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M. W. MacCallum, Shakespeare's Roman Plays and their Background, Introduction, chapter 3 (search)
opinion in his own days was favourable to his claims.In later days, too, Mr. Holden, who has busied himself with Plutarch, says Amyot's version is more scholarlike and correct than those of Langhorne or Dryden and others. At the time when he was translating the Lives into French two scholars of high reputation were, independently of each other, translating them into Latin. Xylander's versions appeared in 1560, those of Cruserius were ready in the same year, but were not published till 1564. They still hold their place and enjoy consideration. Now, they both make their compliments to Amyot. Xylander, indeed, has only a second-hand acquaintance with his publication, but even that he has found valuable: After I had already finished the greater part of the work, the Lives of Plutarch written by Amyot in the French language made their appearance. And since I heard from those who are skilled in that tongue, a privilege which I do not possess, that he had de
Richard Hakluyt, The Principal Navigations, Voyages, Traffiques, and Discoveries of the English Nation, The successe of this Voiage in part appeareth by certaine briefe relations extracted out of the second voyage of Sir John Hawkins to the West. Indies, made in the sayd yeere 1564. which I thought good to set downe for want of further instructions, which hitherto I could not by any meanes come by, albeit I have used all possible indevour for the obtaining of the same: Take them therefore in the meane season as foloweth. (search)
The successe of this Voiage in part appeareth by certaine briefe relations extracted out of the second voyage of Sir John Hawkins to the West. Indies, made in the sayd yeere 1564. which I thought good to set downe for want of further instructions, which hitherto I could not by any meanes come by, albeit I have used all possible indevour for the obtaining of the same: Take them therefore in the meane season as foloweth. MASTER JOHN HAWKINS, with the Jesus of Lubeck a ship of 700. tunnes, and the d the Swalow of 30 tunnes, being all well furnished with men to the number of one hundred threescore and ten, as also with ordinance and victuall requisite for such a voiage, departed out of Plimmouth the 18 day of October in the yeere of our Lord 1564. with a prosperous winde: at which departing, in cutting the foresaile, a marveilous misfortune happened to one of the officers in the ship, who by the pullie of the sheat was slaine out of hand being a sorowfull beginning to them all. And after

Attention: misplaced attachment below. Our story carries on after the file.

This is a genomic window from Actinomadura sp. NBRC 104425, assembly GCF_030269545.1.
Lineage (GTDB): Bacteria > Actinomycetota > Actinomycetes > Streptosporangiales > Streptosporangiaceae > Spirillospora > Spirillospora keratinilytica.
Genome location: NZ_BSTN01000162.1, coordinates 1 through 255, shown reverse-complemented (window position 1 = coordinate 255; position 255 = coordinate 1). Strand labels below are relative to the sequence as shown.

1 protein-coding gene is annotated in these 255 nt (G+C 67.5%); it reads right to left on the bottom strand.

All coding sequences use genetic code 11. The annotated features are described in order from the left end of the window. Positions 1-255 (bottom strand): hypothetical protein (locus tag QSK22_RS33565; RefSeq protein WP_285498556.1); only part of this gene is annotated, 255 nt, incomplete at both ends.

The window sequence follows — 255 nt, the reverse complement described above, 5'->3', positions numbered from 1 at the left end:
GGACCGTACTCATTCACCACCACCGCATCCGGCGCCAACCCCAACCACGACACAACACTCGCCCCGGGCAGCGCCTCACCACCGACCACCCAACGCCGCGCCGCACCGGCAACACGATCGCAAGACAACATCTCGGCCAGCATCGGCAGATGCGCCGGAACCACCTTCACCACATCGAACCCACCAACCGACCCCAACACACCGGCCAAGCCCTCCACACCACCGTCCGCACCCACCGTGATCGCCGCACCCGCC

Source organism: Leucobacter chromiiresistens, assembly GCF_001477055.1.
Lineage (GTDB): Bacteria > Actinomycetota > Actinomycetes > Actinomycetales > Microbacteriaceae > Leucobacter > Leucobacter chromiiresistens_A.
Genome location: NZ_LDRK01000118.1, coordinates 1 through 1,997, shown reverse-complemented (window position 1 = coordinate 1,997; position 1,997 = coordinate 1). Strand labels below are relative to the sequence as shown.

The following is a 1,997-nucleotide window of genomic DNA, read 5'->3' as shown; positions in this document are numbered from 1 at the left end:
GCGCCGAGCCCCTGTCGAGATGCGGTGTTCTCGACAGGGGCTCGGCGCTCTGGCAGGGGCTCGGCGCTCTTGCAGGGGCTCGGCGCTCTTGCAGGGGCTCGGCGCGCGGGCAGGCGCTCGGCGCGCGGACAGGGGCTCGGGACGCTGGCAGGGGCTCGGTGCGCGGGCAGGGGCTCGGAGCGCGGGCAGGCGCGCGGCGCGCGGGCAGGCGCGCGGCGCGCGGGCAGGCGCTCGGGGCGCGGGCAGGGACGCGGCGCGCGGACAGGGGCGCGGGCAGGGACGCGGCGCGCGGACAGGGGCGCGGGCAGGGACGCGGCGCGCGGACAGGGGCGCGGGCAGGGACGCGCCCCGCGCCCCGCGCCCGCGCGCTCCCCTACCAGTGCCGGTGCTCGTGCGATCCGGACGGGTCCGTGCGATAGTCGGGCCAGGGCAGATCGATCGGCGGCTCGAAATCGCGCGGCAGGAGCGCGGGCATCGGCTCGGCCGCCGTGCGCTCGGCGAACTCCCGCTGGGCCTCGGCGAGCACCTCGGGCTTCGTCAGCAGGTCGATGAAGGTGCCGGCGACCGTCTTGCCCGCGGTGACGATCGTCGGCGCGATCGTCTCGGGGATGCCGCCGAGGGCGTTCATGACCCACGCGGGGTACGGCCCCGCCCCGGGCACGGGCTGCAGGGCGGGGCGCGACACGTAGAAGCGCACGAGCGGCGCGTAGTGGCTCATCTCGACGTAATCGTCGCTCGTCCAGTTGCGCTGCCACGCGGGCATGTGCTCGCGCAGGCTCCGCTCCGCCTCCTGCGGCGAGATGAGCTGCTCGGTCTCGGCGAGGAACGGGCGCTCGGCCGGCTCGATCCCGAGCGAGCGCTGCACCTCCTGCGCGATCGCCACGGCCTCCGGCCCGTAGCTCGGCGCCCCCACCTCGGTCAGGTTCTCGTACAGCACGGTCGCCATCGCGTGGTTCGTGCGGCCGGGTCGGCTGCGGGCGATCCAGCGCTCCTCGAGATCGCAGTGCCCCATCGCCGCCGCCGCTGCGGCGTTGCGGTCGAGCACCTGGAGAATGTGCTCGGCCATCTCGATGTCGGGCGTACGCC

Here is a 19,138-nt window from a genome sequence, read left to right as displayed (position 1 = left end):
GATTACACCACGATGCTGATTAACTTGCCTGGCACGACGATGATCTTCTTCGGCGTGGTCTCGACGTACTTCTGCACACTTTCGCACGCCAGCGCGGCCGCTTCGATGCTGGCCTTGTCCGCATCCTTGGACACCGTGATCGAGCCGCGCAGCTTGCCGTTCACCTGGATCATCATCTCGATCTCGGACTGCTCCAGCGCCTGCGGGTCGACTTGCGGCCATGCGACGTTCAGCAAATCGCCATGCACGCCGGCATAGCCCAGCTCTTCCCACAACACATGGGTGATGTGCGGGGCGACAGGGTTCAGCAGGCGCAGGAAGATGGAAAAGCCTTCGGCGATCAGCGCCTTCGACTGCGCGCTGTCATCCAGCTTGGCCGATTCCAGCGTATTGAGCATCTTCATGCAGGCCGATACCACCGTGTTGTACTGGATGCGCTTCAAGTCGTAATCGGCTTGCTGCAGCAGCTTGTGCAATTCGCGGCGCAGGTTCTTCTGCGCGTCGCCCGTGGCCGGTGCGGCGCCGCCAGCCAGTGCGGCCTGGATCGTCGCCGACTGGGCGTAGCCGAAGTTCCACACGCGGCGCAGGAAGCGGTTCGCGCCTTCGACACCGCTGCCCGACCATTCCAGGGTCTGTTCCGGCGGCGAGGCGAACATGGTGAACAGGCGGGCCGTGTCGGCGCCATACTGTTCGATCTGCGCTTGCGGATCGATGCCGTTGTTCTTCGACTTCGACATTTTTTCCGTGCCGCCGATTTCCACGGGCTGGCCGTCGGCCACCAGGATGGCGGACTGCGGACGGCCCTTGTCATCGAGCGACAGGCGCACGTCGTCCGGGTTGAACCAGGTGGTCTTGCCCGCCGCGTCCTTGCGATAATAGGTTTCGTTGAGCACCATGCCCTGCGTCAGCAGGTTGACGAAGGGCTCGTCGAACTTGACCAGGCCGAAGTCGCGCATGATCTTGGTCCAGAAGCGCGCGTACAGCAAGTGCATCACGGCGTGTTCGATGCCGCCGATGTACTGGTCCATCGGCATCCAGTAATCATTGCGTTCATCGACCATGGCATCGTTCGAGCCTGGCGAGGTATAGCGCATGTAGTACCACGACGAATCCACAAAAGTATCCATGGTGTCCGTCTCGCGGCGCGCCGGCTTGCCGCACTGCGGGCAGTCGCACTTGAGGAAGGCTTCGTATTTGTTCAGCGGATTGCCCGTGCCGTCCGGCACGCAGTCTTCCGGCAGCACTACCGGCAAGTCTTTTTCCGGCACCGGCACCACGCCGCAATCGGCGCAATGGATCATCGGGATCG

Richard Hakluyt, The Principal Navigations, Voyages, Traffiques, and Discoveries of the English Nation, Divers voyages made by Englishmen to the famous Citie of Mexico, and to all or most part of the other principall provinces, cities, townes and places throughout the great and large kingdom of New Spaine, even as farre as Nicaragua and Panama, & thence to Peru : together with a description of the Spaniards forme of government there: and sundry pleasant relations of the maners and customes of the natural inhabitants, and of the manifold rich commodities & strange rarities found in those partes of the continent: & other matters most worthy the observation. (search)